Cash no longer king, but £1.3 billion cost of digital transactions hits UK retailers
Covid-19 was no friend to cash. The pandemic saw retail transactions via payment cards rocket in 2020, according to the British Retail Consortium (BRC).
The body’s latest annual Payments Survey reveals debit and credit card transactions surpassed four in every five pounds spent in 2020 (81%, up from 78% in 2019). Cash now accounts for just 15% of total spending in retail, down from 20% in 2019.
But that has also meant retailers incurred costs of £1.3 billion to accept electronic customer payments last year. Debit cards, which accounted for 54% of all transactions for the first time, have seen related fees rise 22%, to 7.2 pence per transaction.
“Amidst a backdrop of mounting costs from Covid, Brexit, global supply chain disruption and rising commodity prices, these excessive card fees add further cost pressures to retailers”, said the BRC. “Equivalent to £46 per household per year, these additional costs can translate into higher prices for consumers”.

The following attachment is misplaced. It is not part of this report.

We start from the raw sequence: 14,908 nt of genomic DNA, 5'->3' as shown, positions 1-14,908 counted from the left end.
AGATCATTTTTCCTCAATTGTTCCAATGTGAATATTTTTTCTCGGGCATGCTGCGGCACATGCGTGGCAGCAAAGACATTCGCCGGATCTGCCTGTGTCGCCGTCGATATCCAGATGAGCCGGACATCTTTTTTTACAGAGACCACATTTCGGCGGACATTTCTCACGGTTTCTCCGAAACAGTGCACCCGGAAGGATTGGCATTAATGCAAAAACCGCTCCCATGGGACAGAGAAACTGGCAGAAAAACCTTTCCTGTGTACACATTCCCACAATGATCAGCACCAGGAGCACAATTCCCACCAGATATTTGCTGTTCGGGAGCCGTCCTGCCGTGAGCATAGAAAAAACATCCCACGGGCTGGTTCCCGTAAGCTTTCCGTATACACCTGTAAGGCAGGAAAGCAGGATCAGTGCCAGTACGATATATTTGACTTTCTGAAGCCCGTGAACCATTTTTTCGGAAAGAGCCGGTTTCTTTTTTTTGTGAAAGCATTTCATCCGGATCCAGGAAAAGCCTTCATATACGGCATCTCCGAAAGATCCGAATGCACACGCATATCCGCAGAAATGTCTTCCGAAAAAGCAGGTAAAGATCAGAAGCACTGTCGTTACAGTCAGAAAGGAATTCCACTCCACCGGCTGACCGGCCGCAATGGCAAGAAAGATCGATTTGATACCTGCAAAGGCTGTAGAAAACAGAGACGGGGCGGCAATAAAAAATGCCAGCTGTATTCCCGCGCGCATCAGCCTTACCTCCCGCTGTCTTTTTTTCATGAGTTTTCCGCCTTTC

Meanwhile, the pandemic has also changed the way we shop with consumers making fewer, but bigger shopping trips. While the number of transactions fell by 13% (from 19.1 billion in 2019 to 16.7 billion in 2020), consumers spent on average 20% more per transaction. That meant the average transaction value increased from £20.16 in 2019 to £24.15 in 2020.
Andrew Cregan, Payments Policy Advisor, British Retail Consortium said: “Despite the general movement to card payments, retailers are being punished through the soaring cost of accepting such payments. Parliament needs to urgently intervene in this anti-competitive behaviour by regulating card scheme fees and abolishing interchange fees, both of which ultimately hurt consumers. Card firms are abusing their dominant market position, and this must come to an end.”
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